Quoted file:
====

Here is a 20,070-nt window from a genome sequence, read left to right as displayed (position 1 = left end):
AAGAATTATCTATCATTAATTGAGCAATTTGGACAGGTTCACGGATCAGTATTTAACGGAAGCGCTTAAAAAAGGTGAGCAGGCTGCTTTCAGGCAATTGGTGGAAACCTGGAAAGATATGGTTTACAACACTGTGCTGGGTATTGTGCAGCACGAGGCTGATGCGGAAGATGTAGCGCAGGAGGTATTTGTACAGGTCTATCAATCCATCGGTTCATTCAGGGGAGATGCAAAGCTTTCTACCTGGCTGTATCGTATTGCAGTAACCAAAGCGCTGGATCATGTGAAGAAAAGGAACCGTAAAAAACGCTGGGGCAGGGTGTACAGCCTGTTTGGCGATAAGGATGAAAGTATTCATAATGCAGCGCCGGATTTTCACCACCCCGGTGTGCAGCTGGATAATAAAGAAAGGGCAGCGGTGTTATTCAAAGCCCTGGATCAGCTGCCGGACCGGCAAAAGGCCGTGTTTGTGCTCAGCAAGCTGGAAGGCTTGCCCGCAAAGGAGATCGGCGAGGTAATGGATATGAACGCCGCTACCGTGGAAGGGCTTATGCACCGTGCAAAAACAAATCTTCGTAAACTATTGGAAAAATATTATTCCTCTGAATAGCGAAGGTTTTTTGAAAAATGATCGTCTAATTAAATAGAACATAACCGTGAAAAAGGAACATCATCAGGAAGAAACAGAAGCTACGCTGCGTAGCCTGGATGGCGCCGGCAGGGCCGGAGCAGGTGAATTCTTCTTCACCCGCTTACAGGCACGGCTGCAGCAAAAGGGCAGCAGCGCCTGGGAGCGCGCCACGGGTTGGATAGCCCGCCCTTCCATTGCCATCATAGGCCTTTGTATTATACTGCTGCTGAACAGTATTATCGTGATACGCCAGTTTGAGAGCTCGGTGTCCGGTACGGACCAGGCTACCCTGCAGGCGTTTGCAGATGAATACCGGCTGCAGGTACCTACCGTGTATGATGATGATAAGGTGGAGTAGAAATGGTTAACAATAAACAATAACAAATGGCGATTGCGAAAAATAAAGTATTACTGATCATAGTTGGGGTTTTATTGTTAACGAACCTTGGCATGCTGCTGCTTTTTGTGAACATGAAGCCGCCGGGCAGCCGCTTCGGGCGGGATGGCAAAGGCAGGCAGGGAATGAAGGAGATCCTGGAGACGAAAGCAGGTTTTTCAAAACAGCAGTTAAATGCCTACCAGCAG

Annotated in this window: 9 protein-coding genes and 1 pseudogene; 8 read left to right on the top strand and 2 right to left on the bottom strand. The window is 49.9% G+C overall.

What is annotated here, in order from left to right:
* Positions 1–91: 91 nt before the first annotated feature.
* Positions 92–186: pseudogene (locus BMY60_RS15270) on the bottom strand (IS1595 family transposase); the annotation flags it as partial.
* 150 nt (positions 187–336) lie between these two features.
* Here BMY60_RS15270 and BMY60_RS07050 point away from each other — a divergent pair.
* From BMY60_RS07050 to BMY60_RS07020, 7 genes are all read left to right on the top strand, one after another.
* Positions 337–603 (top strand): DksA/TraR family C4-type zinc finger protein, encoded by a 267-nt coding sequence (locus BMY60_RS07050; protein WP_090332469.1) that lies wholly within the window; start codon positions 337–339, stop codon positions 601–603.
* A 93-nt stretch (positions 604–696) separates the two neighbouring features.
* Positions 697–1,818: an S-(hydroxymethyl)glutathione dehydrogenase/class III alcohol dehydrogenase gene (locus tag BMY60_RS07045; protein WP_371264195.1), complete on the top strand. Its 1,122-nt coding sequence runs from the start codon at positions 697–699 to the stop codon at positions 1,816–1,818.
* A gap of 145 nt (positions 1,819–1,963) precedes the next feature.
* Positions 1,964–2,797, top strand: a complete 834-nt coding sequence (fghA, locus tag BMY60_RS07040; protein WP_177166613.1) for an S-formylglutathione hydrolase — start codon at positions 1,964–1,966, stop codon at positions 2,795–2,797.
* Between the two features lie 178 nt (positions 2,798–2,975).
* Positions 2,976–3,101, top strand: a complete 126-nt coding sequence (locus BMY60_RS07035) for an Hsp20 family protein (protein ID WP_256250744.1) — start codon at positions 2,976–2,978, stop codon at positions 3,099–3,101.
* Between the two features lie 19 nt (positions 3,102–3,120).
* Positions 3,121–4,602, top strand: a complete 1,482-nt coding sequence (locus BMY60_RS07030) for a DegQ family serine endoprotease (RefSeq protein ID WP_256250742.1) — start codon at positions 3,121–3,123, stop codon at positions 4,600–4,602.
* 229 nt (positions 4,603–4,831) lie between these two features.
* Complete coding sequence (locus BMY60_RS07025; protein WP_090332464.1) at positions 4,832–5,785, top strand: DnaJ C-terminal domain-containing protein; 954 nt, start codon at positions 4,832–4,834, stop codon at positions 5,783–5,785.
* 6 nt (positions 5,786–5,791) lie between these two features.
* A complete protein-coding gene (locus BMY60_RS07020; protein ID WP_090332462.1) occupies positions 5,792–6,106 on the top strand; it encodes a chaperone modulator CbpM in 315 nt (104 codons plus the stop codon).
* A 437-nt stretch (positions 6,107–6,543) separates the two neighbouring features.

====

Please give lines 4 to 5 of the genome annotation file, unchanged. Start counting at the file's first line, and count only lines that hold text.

What is annotated here, in order from left to right:
* Positions 1–91: 91 nt before the first annotated feature.